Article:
Note: I wrote this post on Monday afternoon, aboard the westbound Empire Builder, and it is now being posted from a hotel room in Seattle after another thwarted attempt at reaching Portland. The past few days provided some amazing social commentary for me, and put to the test some of the key tenants of my current life.
1. Life’s a journey.
This one’s pretty self explanatory – I planned on arriving in Chicago with over 24 hours to explore the city, but Chicago wasn’t my destination. I was just passing through. In fact, even though I’m stopping in Portland for a week, it’s not my destination. San Francisco after that? Nope. Charlottesville once this particular trip has concluded? Not so much. Seattle wasn’t even in the plan, until a split second midnight decision when I found out that there had been a derailment on the tracks headed to Portland – and yet here I am.
It’s all about the journey. It’s about what we’re experiencing at this very moment – there is only now. I’m not guaranteed to even make it to Portland (though it’s the plan) and if I waste the moments I have worrying about how things aren’t going to plan, then I’m wasting my life. The experience makes one heck of a story, and I’ll add it to the list of life memories that have brought me inevitably to the space that I occupy at this given moment.
2. People are community oriented.
It’s weird how sharing an intense experience can bond you with people who would have otherwise stayed strangers. I’m not the kind of traveler who sticks to herself – I generally connect with the people around me as I travel, sharing stories. Most of these people won’t become a major part of the fabric of my life; I spend time connecting, and our paths cross for some small segment of time. After that, we move on with our respective lives. Chances are, we won’t cross paths again.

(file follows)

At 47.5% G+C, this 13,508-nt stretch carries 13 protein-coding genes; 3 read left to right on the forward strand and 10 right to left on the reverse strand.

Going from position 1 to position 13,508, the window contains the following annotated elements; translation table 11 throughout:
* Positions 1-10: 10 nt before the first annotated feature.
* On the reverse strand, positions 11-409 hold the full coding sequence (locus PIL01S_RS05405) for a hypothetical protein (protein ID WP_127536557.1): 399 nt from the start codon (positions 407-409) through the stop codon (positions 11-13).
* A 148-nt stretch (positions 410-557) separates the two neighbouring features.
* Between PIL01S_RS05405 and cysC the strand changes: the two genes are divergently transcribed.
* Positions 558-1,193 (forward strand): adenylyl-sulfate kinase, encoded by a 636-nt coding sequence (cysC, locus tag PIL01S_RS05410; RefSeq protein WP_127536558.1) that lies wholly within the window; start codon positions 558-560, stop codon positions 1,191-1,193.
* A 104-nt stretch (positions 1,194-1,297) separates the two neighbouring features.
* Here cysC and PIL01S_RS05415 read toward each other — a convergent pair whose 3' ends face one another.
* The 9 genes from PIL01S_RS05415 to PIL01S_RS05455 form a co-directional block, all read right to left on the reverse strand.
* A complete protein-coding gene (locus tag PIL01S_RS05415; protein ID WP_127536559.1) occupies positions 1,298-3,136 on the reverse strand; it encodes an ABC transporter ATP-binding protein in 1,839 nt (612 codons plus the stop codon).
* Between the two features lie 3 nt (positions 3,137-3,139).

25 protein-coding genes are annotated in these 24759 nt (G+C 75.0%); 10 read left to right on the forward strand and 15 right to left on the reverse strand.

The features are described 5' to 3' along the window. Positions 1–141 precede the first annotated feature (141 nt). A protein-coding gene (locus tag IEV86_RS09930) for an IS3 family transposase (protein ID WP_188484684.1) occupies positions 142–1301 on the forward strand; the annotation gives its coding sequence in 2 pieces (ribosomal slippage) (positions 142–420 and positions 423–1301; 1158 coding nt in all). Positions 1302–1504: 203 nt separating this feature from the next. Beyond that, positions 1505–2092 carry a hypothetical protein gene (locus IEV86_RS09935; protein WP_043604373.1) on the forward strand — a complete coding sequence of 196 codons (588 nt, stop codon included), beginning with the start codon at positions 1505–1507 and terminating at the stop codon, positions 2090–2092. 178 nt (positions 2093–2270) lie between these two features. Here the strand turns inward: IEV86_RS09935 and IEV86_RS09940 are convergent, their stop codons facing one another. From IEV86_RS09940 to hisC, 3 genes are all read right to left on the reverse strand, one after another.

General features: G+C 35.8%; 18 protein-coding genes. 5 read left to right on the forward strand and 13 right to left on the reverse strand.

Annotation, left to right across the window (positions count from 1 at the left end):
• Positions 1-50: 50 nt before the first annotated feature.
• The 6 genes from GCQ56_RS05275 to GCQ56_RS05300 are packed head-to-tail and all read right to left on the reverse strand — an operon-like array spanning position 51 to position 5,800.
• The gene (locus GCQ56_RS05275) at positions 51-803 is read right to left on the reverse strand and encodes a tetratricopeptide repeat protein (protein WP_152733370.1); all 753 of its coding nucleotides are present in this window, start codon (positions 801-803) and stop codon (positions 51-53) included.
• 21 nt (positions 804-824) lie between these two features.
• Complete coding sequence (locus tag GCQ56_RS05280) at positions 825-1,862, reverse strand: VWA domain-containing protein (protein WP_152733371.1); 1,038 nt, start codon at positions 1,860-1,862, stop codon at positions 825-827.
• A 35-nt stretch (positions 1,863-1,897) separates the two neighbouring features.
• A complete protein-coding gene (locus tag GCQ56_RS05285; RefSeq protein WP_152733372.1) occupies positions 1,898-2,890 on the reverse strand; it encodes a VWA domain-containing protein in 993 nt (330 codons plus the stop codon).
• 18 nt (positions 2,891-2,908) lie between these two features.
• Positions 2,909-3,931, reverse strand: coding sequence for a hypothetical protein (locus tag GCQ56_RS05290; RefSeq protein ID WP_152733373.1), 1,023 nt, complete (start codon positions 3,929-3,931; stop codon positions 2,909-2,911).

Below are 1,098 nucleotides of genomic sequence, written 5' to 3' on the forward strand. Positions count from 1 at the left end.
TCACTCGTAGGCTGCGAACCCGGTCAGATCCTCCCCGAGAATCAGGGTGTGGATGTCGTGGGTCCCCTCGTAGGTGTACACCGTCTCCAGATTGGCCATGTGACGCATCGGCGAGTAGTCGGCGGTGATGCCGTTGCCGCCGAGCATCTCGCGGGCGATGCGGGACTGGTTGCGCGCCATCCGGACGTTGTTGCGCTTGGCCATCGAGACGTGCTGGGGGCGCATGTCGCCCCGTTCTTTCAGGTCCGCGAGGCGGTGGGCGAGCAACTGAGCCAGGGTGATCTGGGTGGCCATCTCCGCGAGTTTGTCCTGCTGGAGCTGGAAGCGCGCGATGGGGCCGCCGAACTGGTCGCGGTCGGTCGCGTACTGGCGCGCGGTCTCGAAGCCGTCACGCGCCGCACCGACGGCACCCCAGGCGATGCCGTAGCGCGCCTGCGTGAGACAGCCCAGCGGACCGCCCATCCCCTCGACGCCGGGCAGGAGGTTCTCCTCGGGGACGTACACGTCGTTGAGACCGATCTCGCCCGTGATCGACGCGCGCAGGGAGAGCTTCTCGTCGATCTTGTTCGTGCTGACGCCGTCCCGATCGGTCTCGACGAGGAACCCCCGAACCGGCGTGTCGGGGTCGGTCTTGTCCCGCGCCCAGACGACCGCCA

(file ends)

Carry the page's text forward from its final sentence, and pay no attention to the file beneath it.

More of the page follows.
But then there are those who we bond with in times of struggle. Much like my sisters with whom I bonded during our shared time in that DC metro holding cell, I forged connections with those who shared our common time aboard that stranded train. There are likely a few who I will keep in touch with moving forward, creating and weaving our own separate stories, but we will always have those threads of shared experience in common, connecting us.
3. You can learn a lot about a person by how they act in an emergency situation.
I’ll admit, this part was challenging for me at several points. When you’re faced with an uncertain situation, different people will handle things very differently – the more secure people are in themselves, the better they handle unexpected challenges. I kept having to remind myself that the adventure of life comes with a heaping helping of, well… adventure. Otherwise, it can get pretty boring. Everyone had different ways to handle our unexpected delay, but most handled it with compassion to the strangers around them.
I know sometimes it can sound like woowoo bullshit, but I truly believe that a person has quite a bit of control over their lives – not so much in the “what is happening” part of life, but in how you react to your circumstances. Upon realizing that there is nothing you can do to change the here and now, how do you react to it?
Taking things in stride is far easier said than done, but I have made it a point recently to try to do just that. Would I have rather spent the night in Chicago, exploring the city and eating amazing food? Duh. But did I let what could have been ruin the experience for me? No – that’s the difference.
When life hands you lemons, right?
The next time life takes an unexpected turn, take a deep breath and let yourself experience it. If there’s something that you can do to change the situation to be the way you want it to be – by all means, make that change! But, if the situation is totally out of your control, give yourself the freedom to experience it fully.
It may suck for a while, but I bet it will make one hell of a story. Allow yourself live your story – you’ll thank yourself for it later.